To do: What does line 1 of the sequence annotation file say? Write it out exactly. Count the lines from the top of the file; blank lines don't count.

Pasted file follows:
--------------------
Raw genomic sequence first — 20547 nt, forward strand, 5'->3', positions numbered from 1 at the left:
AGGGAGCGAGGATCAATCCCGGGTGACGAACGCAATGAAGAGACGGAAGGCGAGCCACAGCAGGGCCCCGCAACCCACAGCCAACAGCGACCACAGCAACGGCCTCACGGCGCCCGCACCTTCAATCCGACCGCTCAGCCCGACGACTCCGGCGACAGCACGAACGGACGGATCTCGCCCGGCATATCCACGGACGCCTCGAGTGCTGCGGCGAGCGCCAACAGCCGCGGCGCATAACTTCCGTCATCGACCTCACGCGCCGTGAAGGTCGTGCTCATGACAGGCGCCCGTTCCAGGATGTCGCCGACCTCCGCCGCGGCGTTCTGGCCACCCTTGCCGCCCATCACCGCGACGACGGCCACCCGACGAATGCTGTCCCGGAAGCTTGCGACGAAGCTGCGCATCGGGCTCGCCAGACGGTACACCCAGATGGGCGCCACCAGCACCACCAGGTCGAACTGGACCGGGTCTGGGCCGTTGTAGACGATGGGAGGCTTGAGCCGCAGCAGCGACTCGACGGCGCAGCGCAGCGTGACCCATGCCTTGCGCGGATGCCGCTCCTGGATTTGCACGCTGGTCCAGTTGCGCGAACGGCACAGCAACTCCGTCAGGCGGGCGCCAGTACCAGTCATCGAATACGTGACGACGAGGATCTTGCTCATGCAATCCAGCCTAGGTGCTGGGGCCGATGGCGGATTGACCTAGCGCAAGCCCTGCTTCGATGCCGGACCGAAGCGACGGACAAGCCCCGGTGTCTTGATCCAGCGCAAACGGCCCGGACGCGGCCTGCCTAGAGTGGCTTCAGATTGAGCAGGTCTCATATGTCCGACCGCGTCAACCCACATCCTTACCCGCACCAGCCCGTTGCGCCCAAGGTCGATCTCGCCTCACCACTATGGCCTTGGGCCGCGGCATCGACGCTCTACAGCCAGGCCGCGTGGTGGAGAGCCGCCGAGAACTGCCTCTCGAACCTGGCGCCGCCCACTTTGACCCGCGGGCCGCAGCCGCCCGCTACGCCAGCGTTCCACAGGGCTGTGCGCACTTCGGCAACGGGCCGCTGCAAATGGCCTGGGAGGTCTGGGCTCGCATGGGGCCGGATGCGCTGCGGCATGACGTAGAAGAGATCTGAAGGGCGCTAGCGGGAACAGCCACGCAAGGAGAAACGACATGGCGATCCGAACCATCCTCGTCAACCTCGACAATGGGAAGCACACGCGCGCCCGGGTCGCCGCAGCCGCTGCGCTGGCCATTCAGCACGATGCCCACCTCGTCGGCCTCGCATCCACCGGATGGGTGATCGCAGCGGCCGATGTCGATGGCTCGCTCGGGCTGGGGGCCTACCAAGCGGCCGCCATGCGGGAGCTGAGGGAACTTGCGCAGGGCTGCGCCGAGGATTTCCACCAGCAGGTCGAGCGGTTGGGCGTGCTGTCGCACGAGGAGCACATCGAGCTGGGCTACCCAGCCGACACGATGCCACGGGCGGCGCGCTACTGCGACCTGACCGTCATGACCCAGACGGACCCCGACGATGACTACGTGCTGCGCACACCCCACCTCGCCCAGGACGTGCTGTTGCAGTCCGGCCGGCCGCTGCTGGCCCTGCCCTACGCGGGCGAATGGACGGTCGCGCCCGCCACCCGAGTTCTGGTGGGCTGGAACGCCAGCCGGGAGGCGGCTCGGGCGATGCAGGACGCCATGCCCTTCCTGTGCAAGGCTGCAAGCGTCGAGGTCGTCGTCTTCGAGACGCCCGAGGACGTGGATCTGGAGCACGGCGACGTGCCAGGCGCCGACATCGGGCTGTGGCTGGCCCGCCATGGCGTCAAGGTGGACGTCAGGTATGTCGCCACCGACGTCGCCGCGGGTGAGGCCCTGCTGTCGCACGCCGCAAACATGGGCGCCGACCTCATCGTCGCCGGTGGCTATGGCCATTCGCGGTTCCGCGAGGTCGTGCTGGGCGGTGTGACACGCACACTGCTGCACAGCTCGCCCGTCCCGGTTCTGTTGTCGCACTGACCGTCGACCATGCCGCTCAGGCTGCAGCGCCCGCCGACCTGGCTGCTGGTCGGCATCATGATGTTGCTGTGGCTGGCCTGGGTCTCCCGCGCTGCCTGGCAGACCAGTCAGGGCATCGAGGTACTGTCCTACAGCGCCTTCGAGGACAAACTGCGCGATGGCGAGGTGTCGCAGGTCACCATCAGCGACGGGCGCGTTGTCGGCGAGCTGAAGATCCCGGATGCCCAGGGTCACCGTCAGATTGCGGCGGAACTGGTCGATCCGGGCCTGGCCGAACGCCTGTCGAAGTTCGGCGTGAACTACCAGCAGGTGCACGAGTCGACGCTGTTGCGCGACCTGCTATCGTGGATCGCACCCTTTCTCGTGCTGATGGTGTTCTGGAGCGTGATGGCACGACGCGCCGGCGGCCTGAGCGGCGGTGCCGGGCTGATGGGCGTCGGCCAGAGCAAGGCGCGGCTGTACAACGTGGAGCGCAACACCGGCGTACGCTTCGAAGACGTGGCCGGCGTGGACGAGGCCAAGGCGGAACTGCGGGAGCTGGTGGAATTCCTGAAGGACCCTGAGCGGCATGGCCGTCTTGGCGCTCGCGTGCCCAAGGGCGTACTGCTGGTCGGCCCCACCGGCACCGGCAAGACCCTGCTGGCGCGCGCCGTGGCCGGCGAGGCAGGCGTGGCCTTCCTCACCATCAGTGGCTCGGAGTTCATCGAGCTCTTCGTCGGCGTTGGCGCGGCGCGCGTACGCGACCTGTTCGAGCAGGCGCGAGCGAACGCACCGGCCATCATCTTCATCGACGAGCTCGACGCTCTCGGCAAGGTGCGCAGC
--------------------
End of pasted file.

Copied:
Raw genomic sequence first — 20547 nt, forward strand, 5'->3', positions numbered from 1 at the left: